My son is disabled.  He really is.  There’s no denying it.  No one is going to produce a magic pill and make that go away.  And for the first time we got to celebrate a birthday for our boy.  Our real boy.  A birthday where every single person in the room knew exactly what was going on.  Where it was ok for him to be different.  A birthday where we weren’t watching his every move, focusing on him ‘catching up’.  Answering people’s questions with half-truths and non-committal maybes.  Anyone who came to both Little J’s first and second birthday will have noticed that there hasn’t been much of a change.  Taller, yes.  A sudden rush of blond curls, yes.  But developmentally?  Well, those same cushions are behind him in sitting.  He still keeps falling backwards. Still can’t get himself up.  The developmental changes are so small they are hard to even determine.  But take a look at his parents and you will see a pretty epic change.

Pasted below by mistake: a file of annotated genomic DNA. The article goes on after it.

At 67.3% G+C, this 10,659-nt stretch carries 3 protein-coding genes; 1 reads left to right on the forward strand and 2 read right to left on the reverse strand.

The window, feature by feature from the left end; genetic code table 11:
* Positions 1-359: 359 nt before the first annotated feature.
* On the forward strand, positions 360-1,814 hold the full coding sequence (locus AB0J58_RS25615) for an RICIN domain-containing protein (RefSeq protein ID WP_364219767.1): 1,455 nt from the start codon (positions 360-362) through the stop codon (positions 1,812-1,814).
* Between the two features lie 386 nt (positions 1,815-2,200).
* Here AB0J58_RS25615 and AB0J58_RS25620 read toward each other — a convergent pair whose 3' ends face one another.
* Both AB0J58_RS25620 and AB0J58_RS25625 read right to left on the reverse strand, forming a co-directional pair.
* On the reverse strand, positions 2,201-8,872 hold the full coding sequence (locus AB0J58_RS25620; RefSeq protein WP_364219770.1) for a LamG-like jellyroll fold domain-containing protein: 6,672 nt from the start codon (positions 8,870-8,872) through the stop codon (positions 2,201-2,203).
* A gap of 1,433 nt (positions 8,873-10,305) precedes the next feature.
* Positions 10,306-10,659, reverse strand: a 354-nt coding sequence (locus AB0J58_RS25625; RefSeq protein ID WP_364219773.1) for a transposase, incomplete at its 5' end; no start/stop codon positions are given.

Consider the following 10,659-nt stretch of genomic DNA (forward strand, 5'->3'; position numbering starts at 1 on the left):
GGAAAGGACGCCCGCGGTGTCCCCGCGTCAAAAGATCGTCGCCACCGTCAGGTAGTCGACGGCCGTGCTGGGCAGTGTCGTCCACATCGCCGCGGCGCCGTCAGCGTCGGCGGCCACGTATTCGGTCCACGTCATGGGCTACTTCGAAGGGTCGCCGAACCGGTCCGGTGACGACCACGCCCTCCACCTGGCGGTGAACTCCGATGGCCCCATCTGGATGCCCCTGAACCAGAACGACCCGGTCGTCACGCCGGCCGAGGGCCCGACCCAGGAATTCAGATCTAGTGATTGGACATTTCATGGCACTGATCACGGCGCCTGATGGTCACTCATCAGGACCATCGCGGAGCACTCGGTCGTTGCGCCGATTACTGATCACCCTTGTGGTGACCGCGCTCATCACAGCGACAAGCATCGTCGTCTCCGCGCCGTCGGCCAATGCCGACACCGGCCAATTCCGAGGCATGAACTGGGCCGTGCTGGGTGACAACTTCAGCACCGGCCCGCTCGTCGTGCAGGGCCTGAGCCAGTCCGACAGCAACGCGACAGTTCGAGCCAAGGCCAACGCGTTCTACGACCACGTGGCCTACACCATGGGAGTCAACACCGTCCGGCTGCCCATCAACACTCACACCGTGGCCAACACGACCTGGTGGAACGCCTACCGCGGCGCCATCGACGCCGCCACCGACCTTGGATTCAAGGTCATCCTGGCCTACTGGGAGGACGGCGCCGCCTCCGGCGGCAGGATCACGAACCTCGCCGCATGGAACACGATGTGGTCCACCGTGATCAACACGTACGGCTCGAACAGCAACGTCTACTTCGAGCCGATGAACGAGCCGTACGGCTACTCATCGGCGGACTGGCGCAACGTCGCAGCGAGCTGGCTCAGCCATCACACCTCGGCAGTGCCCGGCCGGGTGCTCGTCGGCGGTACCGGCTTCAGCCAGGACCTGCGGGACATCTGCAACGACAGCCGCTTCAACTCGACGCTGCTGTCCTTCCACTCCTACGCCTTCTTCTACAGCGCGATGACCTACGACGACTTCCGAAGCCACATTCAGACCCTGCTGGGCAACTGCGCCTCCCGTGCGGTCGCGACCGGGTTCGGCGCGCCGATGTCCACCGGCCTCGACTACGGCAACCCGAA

So despite me offering him dodgy presents and failing to re-fill the crisp bowls once, Little Js birthday was a very happy occasion. He had a lovely time and the fabulous gifts that he got from everyone else compensated for our efforts (apart from the plastic eggs we got him – totally inexplicable hit.)

I can’t claim that the little things will get better with the years.  I’m afraid I am not a very good party planner and I will probably always wander hopelessly around the same shops. I don’t have very much to give.  

Not much except a promise.  Now, then, always.